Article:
by Andrea Elizabeth
Later in the Justification chapter of Inhabiting the Cruciform God by Michael Gorman,
If that is the case, then we need once again to reexamine the relationship between faith and baptism in Paul. Galatians 2 is about faith, Romans 6 about baptism. But this is a superfluous difference. It does not and cannot mean that baptism is some kind of supplement (or alternative) to faith that somehow has the same kind of effect or structure as faith -or vice versa. Rather, it shows that for Paul faith and baptism are theologically coterminous, nous, and faith is the essence of baptism even as baptism is the public expression pression of faith. Thus what Paul predicates of faith he can also predicate of baptism, and vice versa,103 because together they effect, at least from the perspective spective of the human response, transfer into Christ and thus participatory justification in him.
This clearly does not mean that faith and therefore justification are human man achievements. To be sure, the response of faith and its expression in baptism are required, not optional. The faith of Christ still requires the human man response of faith, as every pistis Christou passage demonstrates. 104 We must once again stress, however, that God is the initiator and primary actor in all this, as seen in the many passive participles and main verbs Paul uses to describe the salvation event. This important grammatical phenomenon suggests gests a salvific source outside the self, even an “alien” righteousness: justified (i Cor 6m), baptized (Rom 6:3; Gal 3:27;1 Cor 1a3; 12a3), washed (i Cor 6m), crucified (Rom 6:3; Gal 2a9; 6:14), buried (Rom 6:4), and liberated (Rom 6:18). People respond in faith to the gospel, but it is God who justifies, washes (through human agents of baptism), crucifies, raises, and liberates.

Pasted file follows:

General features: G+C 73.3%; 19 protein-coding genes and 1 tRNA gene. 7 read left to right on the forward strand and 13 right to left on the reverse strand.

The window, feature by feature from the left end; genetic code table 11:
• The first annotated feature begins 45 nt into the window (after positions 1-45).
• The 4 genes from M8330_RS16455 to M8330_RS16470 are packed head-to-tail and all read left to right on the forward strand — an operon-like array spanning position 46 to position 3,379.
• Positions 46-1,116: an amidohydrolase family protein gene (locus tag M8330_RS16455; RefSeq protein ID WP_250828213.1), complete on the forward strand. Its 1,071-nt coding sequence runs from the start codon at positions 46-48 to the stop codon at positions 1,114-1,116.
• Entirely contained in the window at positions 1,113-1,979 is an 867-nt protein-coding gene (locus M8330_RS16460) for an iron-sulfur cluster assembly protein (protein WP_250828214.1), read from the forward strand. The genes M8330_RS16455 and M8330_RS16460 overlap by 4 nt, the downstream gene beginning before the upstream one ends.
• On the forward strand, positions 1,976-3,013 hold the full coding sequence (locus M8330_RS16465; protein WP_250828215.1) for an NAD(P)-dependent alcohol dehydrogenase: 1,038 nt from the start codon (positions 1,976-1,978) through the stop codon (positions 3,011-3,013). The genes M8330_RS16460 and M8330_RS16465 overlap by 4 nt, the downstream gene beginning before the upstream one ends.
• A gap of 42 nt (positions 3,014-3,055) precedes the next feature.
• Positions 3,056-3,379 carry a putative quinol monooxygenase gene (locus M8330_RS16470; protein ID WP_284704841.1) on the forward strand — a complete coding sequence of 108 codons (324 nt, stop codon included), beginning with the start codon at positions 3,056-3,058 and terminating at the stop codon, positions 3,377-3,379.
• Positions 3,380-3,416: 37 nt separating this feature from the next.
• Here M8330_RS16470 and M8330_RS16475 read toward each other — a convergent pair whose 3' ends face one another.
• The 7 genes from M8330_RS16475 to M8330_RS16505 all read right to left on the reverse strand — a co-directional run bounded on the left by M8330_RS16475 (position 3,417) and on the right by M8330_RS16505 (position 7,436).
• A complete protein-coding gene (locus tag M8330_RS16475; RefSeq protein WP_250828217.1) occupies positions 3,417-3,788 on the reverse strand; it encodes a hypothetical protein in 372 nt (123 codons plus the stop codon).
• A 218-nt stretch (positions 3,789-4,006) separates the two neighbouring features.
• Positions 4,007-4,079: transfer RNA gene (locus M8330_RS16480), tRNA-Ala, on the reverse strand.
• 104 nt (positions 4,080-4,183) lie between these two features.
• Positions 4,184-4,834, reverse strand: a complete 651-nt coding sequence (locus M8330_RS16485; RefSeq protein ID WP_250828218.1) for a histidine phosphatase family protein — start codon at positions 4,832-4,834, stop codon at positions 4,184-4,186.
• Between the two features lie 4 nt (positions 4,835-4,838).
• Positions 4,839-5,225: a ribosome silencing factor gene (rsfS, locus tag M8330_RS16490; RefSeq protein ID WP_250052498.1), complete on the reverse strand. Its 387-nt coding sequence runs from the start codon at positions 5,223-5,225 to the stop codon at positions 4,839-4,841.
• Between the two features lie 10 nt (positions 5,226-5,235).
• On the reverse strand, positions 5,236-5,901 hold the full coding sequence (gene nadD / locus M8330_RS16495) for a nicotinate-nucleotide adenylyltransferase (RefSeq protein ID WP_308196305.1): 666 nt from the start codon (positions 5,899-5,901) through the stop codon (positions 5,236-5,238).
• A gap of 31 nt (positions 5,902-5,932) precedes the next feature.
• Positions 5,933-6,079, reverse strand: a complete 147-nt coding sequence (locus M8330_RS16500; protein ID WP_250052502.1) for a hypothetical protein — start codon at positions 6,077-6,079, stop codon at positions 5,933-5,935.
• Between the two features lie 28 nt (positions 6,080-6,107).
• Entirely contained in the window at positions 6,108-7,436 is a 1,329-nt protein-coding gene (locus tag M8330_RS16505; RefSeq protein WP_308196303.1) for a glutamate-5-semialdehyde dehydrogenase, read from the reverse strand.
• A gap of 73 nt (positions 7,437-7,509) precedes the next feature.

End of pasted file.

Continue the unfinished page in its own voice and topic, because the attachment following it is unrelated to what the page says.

I didn’t expect him to be so strong on baptism.